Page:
There is one slight upside to the 3500 rule, which is that it is memorable enough to communicate that caloric deficit is needed to burns weight. The downside is that it dramatically overestimates the rate of weight loss and can inspire dangerous levels of calorie cutting. I would never recommend eating less than 1200 calories; crash diets slow down your metabolism as your body adapts quickly to its new low-energy state, and nearly everyone rebounds back to a poor higher-calorie diet later on. Emphasizing overall nutrition quality, seeking a registered dietitian for ongoing nutrition counseling and support, and focusing on nutrition as a health goal rather than a means to an end can help you actually achieve your goals and maintain them long-term.

 

The overall takeaway:

  1. It is difficult to calculate your accurate BMR.
  2. It is even harder to then calculate your TEE
  3. Even if you can figure out how many calories you need daily, it is difficult to know how steep of a calorie deficit you would need to burn 1 pound of fat as the 3500 calorie rule is unreliable and based on absolutely extremist, insufficient research.
  4. Focus on improving diet quality, achieving a mild but sustainable caloric deficit, and seek assistance from a nutrition professional if you feel lost!

 

 

Resources:

Wishnofsky M.  Caloric equivalents of gained or lost weight. American Journal of Clinical Nutrition. 1958 Sep-Oct; 6(5):542-6.

Strang JM, McCluggage HB, Evans FA. Further studies in the dietary correction of obesity. American Journal of the Medical Sciences. 1930;179(5):687–693.

Thomas DM, Gonzalez MC, Pereira AZ, Redman LM, Heymsfield SB. Time to Correctly Predict the Amount of Weight Loss with Dieting.  Journal of the Academy of Nutrition and Dietetics. 2014;114(6):857-861.

Top 5 Ways to Get Back on Track after Thanksgiving

We’ve officially kicked off the holiday season with Thanksgiving – and if you’re like most Americans, you ate several times the calories you normally would!  I’m a big believer in enjoying celebrations and eating guilt-free on those days, though even those who are normally mindful of what they eat can easily eat seconds and thirds of their favorite family recipes (followed by tiny portions of about 6 different desserts).

The key to surviving the holiday season from this point on while still adhering to your health goals is to take each day at a time- follow these tips to make it to New Year’s without backsliding into old habits.

  1. Leave the holiday splurges for the holidays.
    If you follow one tip all season, make it this one! Food traditions are at the heart of many holiday celebrations, so enjoy them on the actual day-of, but don’t carry those bad eating habits with you for the rest of the season!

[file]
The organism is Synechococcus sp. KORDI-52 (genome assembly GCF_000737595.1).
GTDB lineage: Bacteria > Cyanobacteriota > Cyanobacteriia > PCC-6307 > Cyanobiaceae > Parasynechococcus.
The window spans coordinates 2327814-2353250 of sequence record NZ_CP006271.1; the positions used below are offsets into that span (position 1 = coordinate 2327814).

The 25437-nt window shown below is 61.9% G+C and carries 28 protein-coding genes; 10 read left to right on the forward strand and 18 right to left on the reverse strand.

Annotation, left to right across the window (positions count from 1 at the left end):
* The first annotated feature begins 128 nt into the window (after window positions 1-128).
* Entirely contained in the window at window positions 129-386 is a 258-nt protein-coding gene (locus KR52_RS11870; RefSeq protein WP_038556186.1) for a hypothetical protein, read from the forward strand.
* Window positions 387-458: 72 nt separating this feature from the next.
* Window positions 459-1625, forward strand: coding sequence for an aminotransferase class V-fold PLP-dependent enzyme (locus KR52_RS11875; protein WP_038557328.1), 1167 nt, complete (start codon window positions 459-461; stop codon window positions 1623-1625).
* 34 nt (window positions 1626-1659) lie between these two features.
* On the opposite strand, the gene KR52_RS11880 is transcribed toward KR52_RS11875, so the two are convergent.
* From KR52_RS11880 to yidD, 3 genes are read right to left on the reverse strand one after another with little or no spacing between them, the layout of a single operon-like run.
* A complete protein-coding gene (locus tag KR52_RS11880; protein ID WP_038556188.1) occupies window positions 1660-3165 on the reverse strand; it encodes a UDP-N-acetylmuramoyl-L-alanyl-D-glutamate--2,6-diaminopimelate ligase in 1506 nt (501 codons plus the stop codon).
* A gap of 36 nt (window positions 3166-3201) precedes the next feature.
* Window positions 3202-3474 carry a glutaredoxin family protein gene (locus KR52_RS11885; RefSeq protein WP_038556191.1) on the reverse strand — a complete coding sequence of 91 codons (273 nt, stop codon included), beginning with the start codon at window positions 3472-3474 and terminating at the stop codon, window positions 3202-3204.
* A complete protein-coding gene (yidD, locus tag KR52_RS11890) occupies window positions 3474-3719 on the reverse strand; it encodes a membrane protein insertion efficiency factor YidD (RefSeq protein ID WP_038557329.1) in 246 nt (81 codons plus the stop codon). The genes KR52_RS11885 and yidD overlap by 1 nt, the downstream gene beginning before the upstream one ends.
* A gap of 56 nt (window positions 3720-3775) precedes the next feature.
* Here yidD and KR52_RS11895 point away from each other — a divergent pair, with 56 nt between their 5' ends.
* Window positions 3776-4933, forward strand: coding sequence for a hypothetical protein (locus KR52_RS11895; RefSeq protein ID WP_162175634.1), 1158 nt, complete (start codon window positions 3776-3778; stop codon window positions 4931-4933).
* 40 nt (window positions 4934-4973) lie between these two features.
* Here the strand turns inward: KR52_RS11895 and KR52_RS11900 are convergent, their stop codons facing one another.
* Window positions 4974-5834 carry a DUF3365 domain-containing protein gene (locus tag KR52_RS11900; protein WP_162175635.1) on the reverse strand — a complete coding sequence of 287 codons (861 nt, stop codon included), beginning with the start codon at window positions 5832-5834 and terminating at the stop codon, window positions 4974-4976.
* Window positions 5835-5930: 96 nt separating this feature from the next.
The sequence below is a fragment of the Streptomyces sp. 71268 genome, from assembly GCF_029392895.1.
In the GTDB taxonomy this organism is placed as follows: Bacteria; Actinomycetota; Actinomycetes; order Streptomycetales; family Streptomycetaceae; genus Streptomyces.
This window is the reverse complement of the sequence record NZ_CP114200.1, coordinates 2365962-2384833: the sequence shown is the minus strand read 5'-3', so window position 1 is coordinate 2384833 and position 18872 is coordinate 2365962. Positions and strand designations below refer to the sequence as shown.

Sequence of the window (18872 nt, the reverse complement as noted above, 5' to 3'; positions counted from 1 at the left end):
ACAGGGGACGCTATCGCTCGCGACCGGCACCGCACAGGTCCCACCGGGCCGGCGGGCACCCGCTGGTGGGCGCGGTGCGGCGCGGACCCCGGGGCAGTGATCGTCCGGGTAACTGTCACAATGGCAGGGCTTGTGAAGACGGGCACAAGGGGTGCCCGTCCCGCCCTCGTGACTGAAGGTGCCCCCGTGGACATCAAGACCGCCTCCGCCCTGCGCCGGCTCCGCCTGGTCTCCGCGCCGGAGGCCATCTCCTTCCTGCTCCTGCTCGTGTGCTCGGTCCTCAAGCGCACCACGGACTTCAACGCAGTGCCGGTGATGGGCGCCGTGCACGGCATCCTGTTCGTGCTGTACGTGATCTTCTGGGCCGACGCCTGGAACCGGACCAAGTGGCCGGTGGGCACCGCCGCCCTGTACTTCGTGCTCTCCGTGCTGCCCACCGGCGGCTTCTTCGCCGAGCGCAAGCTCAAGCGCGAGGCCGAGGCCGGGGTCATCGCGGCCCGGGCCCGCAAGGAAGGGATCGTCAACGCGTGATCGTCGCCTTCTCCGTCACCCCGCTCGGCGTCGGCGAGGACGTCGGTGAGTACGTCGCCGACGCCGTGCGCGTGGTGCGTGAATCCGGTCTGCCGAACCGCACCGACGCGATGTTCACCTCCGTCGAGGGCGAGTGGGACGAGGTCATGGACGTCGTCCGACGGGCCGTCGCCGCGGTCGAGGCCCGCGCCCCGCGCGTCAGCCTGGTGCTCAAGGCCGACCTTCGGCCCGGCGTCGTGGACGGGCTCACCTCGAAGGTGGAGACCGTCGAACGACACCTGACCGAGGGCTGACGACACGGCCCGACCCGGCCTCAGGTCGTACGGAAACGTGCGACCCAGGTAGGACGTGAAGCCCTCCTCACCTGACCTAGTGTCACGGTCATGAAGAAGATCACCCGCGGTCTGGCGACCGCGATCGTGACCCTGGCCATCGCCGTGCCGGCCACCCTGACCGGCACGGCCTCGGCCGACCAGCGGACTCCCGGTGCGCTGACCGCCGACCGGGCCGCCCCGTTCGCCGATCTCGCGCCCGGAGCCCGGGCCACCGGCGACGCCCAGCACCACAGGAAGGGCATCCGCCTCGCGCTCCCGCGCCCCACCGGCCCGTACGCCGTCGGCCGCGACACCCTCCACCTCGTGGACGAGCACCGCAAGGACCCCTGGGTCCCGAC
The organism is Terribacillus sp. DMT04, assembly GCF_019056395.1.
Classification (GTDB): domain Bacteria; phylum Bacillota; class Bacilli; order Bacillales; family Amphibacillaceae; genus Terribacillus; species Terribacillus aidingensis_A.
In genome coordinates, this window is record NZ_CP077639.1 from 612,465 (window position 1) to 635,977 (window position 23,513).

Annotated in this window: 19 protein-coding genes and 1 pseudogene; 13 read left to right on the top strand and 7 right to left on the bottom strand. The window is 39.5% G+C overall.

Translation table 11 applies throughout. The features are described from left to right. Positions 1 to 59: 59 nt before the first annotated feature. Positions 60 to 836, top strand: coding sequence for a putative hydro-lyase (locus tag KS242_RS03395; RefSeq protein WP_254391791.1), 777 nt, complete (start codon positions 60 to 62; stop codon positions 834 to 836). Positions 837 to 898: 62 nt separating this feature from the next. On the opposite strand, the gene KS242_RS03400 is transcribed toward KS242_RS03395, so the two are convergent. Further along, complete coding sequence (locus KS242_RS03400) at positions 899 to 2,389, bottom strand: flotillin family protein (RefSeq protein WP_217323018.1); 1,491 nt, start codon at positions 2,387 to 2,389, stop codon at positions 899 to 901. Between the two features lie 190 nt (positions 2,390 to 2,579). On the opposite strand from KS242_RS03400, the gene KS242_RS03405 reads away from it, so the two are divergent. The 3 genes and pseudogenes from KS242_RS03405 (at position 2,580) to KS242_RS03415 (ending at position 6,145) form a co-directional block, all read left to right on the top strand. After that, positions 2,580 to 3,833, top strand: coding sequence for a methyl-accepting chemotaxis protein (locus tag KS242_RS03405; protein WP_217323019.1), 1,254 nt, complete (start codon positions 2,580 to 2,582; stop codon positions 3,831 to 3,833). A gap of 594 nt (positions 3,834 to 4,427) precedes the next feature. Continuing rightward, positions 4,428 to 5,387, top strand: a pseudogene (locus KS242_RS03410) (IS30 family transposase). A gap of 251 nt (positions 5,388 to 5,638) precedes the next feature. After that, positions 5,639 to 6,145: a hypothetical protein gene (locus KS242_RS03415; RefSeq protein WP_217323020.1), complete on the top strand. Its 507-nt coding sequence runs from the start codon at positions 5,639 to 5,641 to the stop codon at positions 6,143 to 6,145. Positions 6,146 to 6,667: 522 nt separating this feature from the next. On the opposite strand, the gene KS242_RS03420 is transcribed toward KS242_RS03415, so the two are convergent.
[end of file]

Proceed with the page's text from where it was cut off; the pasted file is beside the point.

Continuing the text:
Whatever your major holidays are — Christmas Eve, Christmas day, Hanukkah, New Year’s Eve, a certain holiday party you’ve been waiting for — enjoy the food and drink on that day but go back to your normal eating routine once the event is over. If you carry out that celebration mentality every day until New Year’s and eat twice the calories you normally do, you can easily pack on the pounds or wind up with out of control blood sugars. This goes for leftovers as well; definitely enjoy those Thanksgiving leftovers, but serve yourself smaller portions so you don’t overeat like you may have while feasting with family.
  2. Listen to your Hunger Cues.
    If you’ve ever eaten to the point of becoming uncomfohunger scalertably full (a feeling very well associated with holidays), you probably ignored your hunger cues. Our bodies are great at telling us when we need to eat and when we can stop, but our love of flavor usually leads us to keep eating far beyond that point. Using a mental Hunger Scale can help you identify when you need to eat or wait so you can eat more intuitively. Throughout the season, ask yourself if you are eating because you are hungry (scale points 3 & 4) to the point of satiety (points 5 & 6) or beyond that (points 7 & above) so that you can enjoy your holiday treats without feeling stuffed.
  3. Don’t drink your calories.
        Alcohol is a major part of many holiday festivities, but it’s a two-fold trap when you are watching your health! First, alcohol is packed with calories – and the heavier the drink, the more calories it packs.  While a light beer or a 4 ounce glass of champagne has around 100 calories, a heavy winter lager or a martini can easily have over 200. Add creamy drinks like eggnog or dessert martinis and those drinks pack more than 300 calories each. The second trap here is that alcohol dulls your inhibitions and often leads to eating far more than you ever would while sober! This is especially true for anyone who restricts their eating on a daily basis, so if you tend to be a crash-dieter, you may find yourself eating twice what you normally would once alcohol silences that voice in your head. My tip is to cap yourself at once drink so you can enjoy yourself while still being able to hear your hunger cues rather than overindulging unintentionally.